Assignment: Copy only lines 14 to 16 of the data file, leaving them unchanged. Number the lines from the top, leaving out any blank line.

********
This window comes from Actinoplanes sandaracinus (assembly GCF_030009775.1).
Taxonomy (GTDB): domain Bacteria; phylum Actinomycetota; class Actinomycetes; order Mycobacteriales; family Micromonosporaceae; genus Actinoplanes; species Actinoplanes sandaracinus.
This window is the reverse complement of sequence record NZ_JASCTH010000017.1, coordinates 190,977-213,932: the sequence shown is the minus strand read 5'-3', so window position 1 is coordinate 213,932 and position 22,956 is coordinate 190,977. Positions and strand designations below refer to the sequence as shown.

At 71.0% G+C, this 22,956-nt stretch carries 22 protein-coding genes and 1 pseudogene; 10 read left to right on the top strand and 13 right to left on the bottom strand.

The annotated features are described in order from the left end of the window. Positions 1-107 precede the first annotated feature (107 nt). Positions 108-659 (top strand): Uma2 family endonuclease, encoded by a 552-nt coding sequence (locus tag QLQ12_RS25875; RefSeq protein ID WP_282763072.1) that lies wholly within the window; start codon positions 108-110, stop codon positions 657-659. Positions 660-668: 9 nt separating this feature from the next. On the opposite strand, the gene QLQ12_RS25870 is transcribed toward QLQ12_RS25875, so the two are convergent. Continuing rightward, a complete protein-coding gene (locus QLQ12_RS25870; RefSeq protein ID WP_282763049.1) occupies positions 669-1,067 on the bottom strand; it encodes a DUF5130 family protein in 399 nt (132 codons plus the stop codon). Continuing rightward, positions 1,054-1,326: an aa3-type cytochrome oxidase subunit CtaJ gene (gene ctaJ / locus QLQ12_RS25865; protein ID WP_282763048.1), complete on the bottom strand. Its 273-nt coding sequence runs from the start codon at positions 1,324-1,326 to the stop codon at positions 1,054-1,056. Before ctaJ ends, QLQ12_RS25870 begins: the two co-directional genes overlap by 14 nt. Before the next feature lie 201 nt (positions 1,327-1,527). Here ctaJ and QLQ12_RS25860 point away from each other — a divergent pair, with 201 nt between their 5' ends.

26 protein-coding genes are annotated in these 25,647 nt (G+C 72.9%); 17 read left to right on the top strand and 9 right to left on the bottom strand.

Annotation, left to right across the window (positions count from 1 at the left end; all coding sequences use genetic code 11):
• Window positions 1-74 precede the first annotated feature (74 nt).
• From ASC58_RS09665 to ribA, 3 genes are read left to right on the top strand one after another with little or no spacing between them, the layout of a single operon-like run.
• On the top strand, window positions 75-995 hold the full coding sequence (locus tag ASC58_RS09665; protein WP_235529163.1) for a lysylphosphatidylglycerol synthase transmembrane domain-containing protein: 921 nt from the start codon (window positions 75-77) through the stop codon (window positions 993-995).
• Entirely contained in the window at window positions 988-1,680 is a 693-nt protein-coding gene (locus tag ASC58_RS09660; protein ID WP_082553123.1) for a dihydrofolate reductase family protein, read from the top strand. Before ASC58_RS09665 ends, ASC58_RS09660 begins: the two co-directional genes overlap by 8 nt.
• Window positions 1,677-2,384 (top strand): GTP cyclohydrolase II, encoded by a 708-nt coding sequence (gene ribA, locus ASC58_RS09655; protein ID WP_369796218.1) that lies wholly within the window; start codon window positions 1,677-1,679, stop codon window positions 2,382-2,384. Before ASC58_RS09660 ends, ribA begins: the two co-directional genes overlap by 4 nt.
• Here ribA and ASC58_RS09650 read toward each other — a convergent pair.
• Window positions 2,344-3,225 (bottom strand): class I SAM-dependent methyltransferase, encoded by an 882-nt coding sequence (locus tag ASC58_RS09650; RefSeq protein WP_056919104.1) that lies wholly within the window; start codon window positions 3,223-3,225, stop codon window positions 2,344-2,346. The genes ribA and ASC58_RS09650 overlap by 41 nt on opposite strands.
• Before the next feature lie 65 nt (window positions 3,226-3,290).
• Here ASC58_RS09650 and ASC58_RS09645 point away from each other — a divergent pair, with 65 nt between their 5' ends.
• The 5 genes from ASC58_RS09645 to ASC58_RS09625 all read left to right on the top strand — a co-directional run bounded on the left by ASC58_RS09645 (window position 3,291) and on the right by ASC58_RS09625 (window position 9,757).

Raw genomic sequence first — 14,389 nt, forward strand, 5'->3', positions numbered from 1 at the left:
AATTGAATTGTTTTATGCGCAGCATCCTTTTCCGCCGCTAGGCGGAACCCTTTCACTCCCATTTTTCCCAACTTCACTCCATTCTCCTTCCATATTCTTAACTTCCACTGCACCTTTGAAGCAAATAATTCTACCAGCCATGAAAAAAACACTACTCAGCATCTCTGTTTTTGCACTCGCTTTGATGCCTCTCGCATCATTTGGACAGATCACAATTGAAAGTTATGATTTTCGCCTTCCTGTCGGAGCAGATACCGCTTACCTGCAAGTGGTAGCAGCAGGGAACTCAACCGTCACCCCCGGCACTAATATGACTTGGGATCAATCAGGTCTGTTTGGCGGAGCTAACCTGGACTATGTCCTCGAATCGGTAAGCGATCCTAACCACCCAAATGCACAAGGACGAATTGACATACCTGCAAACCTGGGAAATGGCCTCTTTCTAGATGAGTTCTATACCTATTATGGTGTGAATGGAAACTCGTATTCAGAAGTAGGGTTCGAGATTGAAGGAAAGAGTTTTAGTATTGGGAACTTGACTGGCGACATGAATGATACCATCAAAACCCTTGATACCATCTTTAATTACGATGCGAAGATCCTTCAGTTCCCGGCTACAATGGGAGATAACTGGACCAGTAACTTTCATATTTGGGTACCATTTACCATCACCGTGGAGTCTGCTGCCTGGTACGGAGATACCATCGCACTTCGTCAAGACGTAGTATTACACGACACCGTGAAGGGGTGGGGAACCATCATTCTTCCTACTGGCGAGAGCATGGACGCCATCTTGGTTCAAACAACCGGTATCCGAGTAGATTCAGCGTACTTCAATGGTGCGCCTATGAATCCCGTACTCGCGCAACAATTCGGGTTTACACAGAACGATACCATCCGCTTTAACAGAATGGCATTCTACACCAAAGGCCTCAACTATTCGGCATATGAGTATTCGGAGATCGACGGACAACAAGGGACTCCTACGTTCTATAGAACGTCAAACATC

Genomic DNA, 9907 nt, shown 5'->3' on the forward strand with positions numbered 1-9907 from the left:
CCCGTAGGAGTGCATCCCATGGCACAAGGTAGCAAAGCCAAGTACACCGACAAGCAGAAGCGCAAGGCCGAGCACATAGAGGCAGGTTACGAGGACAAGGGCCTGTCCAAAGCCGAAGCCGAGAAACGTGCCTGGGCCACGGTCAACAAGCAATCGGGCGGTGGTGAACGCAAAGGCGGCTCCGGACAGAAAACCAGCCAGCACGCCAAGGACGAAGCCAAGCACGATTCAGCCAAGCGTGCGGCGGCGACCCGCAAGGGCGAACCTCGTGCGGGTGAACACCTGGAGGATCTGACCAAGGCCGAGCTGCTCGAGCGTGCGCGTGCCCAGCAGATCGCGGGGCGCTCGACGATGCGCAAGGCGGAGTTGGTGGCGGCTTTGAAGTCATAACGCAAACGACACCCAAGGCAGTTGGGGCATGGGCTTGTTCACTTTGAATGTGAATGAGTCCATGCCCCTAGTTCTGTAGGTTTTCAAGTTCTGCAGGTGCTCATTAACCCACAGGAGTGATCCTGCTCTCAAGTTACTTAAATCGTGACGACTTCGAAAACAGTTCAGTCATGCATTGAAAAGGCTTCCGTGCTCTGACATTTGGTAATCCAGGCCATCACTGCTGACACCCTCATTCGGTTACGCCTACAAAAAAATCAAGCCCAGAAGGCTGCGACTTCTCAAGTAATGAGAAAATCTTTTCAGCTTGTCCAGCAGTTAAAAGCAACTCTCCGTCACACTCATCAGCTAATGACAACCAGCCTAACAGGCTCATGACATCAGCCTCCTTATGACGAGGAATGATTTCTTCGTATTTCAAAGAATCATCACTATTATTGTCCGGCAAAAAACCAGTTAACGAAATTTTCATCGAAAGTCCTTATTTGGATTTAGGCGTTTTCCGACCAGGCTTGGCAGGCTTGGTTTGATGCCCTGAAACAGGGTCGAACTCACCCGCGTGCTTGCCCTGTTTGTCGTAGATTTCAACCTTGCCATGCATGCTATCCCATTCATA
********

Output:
• Window positions 2,344-3,225 (bottom strand): class I SAM-dependent methyltransferase, encoded by an 882-nt coding sequence (locus tag ASC58_RS09650; RefSeq protein WP_056919104.1) that lies wholly within the window; start codon window positions 3,223-3,225, stop codon window positions 2,344-2,346. The genes ribA and ASC58_RS09650 overlap by 41 nt on opposite strands.
• Before the next feature lie 65 nt (window positions 3,226-3,290).
• Here ASC58_RS09650 and ASC58_RS09645 point away from each other — a divergent pair, with 65 nt between their 5' ends.